What’s next: The Bucs need a disciplinarian who will command more respect from players than the 35-year-old Morris received in 2011. That’s one of the reasons Tampa Bay has four candidates with previous NFL head-coaching experience (Schottenheimer, Sherman, Childress and Phillips) on the radar. If Sherman gets the job, it will be based largely upon the belief that he can help the development of Josh Freeman after the third-year quarterback regressed in 2011. The 68-year-old Schottenheimer is the most intriguing name even though his history of playoff failures has overshadowed his 200-126-1 regular-season record.
Top candidates: Winston Moss, Darren Perry, Joe Philbin
Why the vacancy?: It was more than an 8-8 record and inability to reach the playoffs for a ninth consecutive season that got Hue Jackson fired. Jackson publicly tried to wield power inside the organization that he didn’t have, which sealed his fate once Reggie McKenzie was hired away from Green Bay as Oakland’s general manager.
What’s next?: After almost two decades in Green Bay’s front office, McKenzie will try to transform Oakland into Packers West. That means hiring a head coach on Green Bay’s staff who is familiar with McKenzie’s modus operandi. Moss has long drawn raves from Green Bay’s Mike McCarthy as being an outstanding head-coaching candidate. Moss also is known by some of the remaining old guard in Oakland from his days as a Raiders linebacker from 1991-1994. Perry, who is Green Bay’s safeties coach, is more likely to follow Moss to Oakland as defensive coordinator rather than become head coach. Philbin could be in the mix because of his Packers ties with McKenzie, but the bigger problems in Oakland are on defense. Whoever gets the job must find a way to install stricter on-field discipline, as the 2011 Raiders set the NFL single-season record for penalties.
Head coach: Mike Mularkey
Who else interviewed: Brian Schottenheimer, Rob Chudzinski, Mel Tucker
Why Mularkey?: Although Tucker gained consideration after being promoted from defensive coordinator to interim head coach following November’s firing of Jack Del Rio, the Jags targeted an offensive specialist who could improve one of the NFL’s worst passing attacks. Mularkey helped groom Atlanta quarterback Matt Ryan the past three seasons while also fielding a strong ground game spearheaded by Michael Turner. The Jags are gambling Mularkey won’t make the same mistakes that led to a 14-18 record in his prior NFL head-coaching stint with the Buffalo Bills (2004-2005).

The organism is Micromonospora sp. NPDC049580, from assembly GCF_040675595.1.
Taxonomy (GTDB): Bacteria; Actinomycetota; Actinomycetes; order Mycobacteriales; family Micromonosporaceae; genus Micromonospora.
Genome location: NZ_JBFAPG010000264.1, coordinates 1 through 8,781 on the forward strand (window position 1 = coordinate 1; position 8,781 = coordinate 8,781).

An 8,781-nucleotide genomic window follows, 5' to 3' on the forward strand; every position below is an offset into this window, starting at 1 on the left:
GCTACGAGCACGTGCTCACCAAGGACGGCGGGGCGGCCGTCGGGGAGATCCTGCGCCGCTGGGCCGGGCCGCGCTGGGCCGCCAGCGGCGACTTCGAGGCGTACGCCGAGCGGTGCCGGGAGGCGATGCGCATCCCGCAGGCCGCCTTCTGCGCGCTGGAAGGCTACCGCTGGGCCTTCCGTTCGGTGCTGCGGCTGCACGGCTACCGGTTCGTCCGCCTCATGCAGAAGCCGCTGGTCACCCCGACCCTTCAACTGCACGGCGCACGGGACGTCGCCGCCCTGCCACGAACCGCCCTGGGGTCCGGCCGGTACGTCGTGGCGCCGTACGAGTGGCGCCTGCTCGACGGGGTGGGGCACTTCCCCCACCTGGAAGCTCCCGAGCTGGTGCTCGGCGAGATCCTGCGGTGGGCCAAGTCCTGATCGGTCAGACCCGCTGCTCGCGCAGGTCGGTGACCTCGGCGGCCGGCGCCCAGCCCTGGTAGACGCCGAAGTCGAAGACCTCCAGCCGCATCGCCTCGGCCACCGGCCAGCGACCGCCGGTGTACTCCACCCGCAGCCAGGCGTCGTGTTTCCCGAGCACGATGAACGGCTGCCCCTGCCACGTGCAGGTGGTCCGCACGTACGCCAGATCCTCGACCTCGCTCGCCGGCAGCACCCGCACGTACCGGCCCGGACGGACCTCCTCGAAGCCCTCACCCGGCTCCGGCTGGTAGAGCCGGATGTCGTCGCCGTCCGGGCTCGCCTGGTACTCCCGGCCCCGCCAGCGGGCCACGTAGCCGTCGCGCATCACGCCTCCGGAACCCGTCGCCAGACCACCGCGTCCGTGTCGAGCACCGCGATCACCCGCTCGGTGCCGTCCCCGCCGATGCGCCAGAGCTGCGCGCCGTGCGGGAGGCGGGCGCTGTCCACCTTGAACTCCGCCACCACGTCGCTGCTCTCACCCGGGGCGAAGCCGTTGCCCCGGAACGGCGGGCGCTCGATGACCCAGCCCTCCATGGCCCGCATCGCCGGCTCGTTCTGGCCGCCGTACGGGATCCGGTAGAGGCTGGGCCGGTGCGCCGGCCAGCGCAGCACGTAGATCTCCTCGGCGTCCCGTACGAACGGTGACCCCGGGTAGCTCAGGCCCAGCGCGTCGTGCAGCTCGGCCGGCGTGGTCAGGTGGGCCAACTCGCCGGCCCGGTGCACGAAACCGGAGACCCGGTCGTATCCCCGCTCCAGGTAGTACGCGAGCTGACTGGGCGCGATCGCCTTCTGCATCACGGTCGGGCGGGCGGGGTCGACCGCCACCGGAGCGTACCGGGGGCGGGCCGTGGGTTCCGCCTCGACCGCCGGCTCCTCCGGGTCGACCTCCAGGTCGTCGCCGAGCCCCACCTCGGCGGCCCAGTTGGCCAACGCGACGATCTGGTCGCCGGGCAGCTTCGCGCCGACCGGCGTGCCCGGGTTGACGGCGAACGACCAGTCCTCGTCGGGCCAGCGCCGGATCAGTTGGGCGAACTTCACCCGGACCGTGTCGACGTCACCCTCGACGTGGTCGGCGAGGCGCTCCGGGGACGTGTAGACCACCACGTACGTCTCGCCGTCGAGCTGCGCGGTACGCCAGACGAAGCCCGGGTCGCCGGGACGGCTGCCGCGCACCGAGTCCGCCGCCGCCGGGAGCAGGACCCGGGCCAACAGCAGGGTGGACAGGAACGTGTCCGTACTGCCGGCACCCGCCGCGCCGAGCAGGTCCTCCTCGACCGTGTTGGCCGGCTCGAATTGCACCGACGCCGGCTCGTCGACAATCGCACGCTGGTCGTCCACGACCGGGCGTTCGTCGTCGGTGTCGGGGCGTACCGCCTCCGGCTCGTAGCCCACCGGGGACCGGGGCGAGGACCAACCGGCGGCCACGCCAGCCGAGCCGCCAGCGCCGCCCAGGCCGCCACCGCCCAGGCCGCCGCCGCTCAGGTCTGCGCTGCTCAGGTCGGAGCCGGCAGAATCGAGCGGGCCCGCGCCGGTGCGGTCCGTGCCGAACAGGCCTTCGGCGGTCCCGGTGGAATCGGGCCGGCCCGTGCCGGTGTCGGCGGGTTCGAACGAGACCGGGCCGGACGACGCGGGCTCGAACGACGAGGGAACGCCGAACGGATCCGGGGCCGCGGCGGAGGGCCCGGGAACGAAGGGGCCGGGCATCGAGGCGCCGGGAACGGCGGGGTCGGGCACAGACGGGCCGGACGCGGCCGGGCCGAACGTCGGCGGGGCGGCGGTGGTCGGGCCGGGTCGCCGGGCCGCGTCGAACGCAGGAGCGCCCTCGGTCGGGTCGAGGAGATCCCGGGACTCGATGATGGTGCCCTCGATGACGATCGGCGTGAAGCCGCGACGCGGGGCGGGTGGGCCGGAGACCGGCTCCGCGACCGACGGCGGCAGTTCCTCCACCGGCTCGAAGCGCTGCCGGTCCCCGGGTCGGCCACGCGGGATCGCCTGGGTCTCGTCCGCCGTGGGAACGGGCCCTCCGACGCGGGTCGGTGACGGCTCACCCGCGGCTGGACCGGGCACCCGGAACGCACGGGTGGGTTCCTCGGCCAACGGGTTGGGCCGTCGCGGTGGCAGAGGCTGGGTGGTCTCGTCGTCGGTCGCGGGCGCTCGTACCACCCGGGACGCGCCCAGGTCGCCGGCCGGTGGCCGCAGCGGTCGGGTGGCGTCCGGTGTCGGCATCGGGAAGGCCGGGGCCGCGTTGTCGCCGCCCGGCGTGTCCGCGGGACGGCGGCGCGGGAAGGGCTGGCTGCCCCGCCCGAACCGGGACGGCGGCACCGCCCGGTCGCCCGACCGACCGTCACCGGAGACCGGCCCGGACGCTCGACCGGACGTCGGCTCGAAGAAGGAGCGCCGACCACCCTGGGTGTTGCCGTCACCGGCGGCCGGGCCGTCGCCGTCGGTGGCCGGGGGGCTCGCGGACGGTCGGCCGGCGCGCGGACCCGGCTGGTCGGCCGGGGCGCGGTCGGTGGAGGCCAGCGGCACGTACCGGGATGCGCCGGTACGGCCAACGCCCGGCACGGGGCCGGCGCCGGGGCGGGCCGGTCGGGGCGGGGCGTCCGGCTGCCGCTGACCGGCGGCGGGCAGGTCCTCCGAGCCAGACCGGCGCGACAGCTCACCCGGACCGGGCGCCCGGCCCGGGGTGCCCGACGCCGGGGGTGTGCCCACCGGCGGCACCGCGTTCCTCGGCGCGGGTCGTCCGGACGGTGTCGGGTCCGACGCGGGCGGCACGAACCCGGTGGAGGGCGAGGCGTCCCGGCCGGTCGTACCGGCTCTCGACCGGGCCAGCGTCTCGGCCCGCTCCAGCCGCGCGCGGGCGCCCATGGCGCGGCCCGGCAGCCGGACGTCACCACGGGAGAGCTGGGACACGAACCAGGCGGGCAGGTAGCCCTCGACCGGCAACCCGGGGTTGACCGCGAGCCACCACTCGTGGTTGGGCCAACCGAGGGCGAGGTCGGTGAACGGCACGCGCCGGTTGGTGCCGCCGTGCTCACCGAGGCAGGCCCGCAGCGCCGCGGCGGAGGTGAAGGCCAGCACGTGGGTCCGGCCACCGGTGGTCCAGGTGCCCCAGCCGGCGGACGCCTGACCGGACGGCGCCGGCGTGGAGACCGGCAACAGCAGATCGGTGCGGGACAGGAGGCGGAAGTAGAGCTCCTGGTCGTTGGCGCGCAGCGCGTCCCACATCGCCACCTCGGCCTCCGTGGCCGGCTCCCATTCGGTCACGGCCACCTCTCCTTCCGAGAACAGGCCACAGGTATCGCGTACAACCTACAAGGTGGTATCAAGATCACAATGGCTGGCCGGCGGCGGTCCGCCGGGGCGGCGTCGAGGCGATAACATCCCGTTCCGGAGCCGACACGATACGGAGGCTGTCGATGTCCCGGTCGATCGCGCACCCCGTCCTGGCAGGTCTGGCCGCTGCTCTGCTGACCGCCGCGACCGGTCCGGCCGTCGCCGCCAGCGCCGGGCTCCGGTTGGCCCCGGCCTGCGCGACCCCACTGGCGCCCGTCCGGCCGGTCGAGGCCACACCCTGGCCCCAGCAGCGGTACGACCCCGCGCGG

What’s next?: The fact Atlanta’s offense was blanked in last Sunday’s first-round playoff loss to the New York Giants adds to the perception that this is an uninspired hire. With a new owner (Shahid Khan) taking control of the franchise, this may be general manager Gene Smith’s only chance to hire a head coach if the Jags don’t soon end a four-season drought without a playoff appearance. The Jags are banking on Mularkey doing a better job developing quarterback Blaine Gabbert after Gabbert’s brutal rookie campaign than he did in Buffalo working with J.P. Losman.
Team: Kansas City
Head coach: Romeo Crennel
Who else interviewed: Jack Del Rio, Jeff Fisher, Joe Philbin
Why Crennel?: Scott Pioli and Crennel have a much better working relationship than the one between Kansas City’s general manager and ex-head coach Todd Haley. Crennel and Pioli are on the same page from their days together with the New England Patriots. Crennel didn’t have that fit with ex-Cleveland general manager Phil Savage when both were with the Browns. Crennel also won’t be as eccentric as Haley was in dealing with his players. The Chiefs responded after Crennel was promoted on an interim basis by upsetting Green Bay and defeating Denver in the regular-season finale.
What’s next?: At 64 years old, this is Crennel’s final opportunity to prove he can become a successful head coach after building a sound reputation as a defensive guru. Crennel must decide who he wants at offensive coordinator — fellow graybeard Bill Muir handled those responsibilities last season — and whether Matt Cassel is the answer at quarterback after three uneven seasons with the Chiefs.